When you look back in your life, there are ‘big’ moments, and ‘BIG’ moments, those events that you can point at and say with certainty “That’s a day my life changed forever”. For me, it was the day I flew into Portland from Albuquerque and rode the MAX to my friend’s house, single suitcase and overstuffed backpack in tow. There’s more to that story, but there’s so much more to talk about from after that date – the reason I moved to Oregon, the reason you’re here, is for the beer, the industry, and everything it encompasses. And so it that I celebrate this week particular week of July as the moment when my life changed, permanently and certainly, with no going back.
Loyal to the Legion
It so happens that this amazing beer hall opened up not far from the house I would end up living at for 3+ years after some unfortunate housing adventures. I’m working on a longer version of this story for the interested, but I’ll sum it up by saying the rental housing market in Portland, and all the profiteers in it, can get fucked. *clears throat
This beer hall was called Loyal Legion, and it was a renovated union meeting hall in the inner SE side of downtown Portland, an area with a lot of warehouses and business blocks and on the same block as RoboTaco and legendary ‘dive’ hole Star Bar. It is a very well-done space, with a design that put the bar in the middle of the space, and stretches from one end to the other, allowing for a very long 2-sided bar with 99 taps in the middle. Booths of various sizes line the walls, all finished in a plush blue leather with deep cushions. Much of these features are replicated at the newer Beaverton location, where I’m writing this entry. I’ve spent many, many hours at either location, and they both still have some secrets left to tell me. I’ll get to that in a moment.
It has to be said that the bar layout is usually just a result of factors in the building design and the cost of a renovation, or the many other things a business owner thinks about when designing their establishment. But the folks behind Loyal Legion had the intention of making this a place that stood out from the others, and they did that by doing something almost unheard of in most places; Loyal Legion was designed around the bar, in every way – the keg room/cooler was built directly below the center of the room above, allowing for the shortest, most direct route for the beer to travel. From the top of the keg to the tap in just a few feet keep the lines short and easy to clean and the amount of beer in them as little as possible. This holistic approach to the entire flow, this focus on keeping the beer as fresh and untouched as possible, sets Loyal Legion apart from any other ‘large’ taproom before it, and still to this day. They duplicated this process at their Beaverton location, cementing my personal loyalty by demonstrating a continued dedication to this ideal treatment of the beer.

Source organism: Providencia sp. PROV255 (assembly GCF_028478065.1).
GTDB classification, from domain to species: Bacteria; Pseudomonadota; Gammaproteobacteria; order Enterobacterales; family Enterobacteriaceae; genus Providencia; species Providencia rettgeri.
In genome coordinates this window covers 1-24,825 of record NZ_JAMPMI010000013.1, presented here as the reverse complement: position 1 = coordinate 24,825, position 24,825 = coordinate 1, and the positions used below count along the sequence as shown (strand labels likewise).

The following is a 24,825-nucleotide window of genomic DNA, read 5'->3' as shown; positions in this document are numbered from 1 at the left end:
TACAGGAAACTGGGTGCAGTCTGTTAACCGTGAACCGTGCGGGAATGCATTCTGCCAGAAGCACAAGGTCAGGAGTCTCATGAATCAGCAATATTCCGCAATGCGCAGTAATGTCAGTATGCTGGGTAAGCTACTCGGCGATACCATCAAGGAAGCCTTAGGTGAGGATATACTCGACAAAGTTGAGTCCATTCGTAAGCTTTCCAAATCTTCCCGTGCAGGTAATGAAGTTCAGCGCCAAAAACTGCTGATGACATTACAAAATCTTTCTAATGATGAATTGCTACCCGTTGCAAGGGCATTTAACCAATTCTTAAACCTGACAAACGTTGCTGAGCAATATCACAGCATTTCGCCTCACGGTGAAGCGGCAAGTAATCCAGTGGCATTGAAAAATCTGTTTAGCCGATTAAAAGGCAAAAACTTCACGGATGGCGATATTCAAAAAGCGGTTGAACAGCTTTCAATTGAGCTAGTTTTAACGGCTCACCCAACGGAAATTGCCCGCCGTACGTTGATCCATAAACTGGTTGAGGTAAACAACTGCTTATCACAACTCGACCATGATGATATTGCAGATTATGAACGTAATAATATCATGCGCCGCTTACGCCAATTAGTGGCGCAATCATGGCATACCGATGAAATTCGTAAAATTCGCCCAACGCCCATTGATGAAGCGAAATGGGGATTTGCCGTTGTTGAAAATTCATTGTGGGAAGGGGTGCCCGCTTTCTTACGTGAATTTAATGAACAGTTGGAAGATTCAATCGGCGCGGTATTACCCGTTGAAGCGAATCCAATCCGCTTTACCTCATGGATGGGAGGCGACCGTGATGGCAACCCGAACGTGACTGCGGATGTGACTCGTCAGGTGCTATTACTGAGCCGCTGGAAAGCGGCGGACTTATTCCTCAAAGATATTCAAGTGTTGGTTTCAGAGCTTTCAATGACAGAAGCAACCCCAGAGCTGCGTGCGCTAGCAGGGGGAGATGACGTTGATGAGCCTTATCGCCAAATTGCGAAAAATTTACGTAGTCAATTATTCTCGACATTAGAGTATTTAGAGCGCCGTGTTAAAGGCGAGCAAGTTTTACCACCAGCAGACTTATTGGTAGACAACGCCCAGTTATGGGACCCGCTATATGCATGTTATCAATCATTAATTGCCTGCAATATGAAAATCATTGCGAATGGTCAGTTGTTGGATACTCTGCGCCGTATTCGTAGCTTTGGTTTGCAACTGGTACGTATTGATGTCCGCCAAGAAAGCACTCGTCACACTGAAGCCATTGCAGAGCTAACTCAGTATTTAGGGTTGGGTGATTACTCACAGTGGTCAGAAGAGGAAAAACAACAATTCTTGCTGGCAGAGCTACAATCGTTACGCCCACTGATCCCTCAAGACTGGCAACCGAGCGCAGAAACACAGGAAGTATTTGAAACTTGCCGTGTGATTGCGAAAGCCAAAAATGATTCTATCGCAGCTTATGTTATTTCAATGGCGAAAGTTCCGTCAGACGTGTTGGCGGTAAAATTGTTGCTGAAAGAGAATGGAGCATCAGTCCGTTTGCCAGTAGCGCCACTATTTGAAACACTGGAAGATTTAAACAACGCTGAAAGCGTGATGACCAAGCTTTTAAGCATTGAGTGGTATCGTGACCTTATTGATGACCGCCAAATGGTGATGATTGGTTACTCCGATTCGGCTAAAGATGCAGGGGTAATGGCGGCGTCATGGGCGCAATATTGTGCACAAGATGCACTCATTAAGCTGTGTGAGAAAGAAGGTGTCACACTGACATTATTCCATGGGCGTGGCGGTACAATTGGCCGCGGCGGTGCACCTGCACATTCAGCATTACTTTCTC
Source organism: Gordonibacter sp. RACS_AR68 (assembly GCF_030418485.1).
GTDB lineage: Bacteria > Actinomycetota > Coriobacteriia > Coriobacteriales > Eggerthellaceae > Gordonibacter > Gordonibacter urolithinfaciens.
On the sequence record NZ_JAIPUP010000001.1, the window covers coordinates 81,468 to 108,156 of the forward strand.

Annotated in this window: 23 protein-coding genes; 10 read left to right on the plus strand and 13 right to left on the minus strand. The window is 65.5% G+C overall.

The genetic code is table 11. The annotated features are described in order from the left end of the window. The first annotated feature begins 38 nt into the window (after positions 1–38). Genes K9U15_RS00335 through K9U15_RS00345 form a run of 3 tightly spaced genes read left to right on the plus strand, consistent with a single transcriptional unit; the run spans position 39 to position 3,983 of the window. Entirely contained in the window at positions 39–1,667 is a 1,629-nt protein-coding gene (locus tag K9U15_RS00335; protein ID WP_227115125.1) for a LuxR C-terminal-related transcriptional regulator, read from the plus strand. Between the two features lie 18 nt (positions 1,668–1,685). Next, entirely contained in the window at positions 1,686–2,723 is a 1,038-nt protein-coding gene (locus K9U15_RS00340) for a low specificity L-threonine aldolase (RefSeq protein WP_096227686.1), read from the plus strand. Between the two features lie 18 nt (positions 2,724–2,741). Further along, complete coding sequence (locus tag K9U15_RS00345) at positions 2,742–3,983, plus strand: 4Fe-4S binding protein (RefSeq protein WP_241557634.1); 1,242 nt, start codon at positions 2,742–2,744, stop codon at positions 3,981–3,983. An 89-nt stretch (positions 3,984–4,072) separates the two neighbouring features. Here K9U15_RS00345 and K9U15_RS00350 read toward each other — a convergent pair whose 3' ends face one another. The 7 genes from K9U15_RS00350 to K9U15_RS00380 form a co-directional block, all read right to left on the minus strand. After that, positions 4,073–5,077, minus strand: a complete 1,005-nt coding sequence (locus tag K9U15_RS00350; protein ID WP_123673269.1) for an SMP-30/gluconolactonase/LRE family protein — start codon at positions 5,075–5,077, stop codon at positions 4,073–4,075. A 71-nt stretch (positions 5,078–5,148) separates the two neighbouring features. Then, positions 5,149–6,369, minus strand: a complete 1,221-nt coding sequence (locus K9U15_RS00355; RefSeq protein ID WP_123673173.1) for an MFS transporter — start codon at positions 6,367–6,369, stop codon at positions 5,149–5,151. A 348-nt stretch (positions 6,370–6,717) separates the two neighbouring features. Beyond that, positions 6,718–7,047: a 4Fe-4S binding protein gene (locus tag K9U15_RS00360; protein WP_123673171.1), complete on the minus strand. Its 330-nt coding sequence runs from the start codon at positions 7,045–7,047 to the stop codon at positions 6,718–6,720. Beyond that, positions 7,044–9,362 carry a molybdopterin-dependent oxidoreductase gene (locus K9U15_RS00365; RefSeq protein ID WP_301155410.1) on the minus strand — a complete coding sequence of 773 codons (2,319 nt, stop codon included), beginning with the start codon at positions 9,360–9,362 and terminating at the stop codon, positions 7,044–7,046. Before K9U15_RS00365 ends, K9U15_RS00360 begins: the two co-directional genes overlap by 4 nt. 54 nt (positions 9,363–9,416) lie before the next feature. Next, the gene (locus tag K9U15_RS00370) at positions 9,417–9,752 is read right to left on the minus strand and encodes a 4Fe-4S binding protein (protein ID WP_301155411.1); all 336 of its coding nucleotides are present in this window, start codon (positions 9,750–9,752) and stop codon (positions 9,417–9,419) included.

ITS WHY I MOVED HERE
This single business validated my decision to move to Oregon in more ways than one – it proved to me that there were people here working to elevate the industry at every opportunity. In all of my travels around the country, in all of the great places where I’ve experienced this passion, I’ve amassed a certain instinct about these things, and LL just hit all the senses as…’right’. From the beginning, they printed their philosphy on the menus and tried to explain why it was important, integrating the process with the food they cooked – they used the beer flushed from the lines every day to soak their sausages. In 2015, this wasn’t entirely new in Portland, but for someone who had just moved to town, chasing beer and untapped check-ins, this was an incredible spot to be able to walk to* (see my longer article)
So now I find myself sitting at the 2nd Loyal Legion location, writing about the original, thinking about all the places I’ve been since that first visit, and I still call this one of my favorite places in the world (2nd, right behind John’s Marketplace). They’ve added an immense selection of top-end whiskey, bourbon and tequilas, with a mixed drink menu and wine for those not interest in beer (for some strange reason). There is a shot of the day, recently bumped up to $4 as things have tended to go. The menu has expanded to include ‘smash’ burgers, fried foods and salads, with the sausages another great focus – if you see it on the menu, try the frankfurter corndog. There’s even a happy-hour menu if you stop in from 3-5pm, which will save you a couple dollars on your beer and food. This is truly a full-service bar now, although the entire premise remains BEER. Everyone here has to be certified as a level 1 cicerone, which requires a written test of basic beer stuff, but this is more than a lot of beer nerds I know have gone. For the record I’m not a cicerone, but I do have an OLCC servers card and could jump behind the bar to pour beer anywhere in Oregon. Put me in, coach.
As it happens, it’s not a great plan to show up to these places with the intent on writing anything substantial, especially not if you like talking about the subject and can be easily distracted by an intelligent, thoughtful conversation. It is now Saturday, and the events are already underway at the PDX Loyal Legion, and I’ve been to the new Breakside pod already today without hitting that publish, button.
SMASH THAT LIKE BUTTON oh wait this isn’t youtube. Just come back soon for more.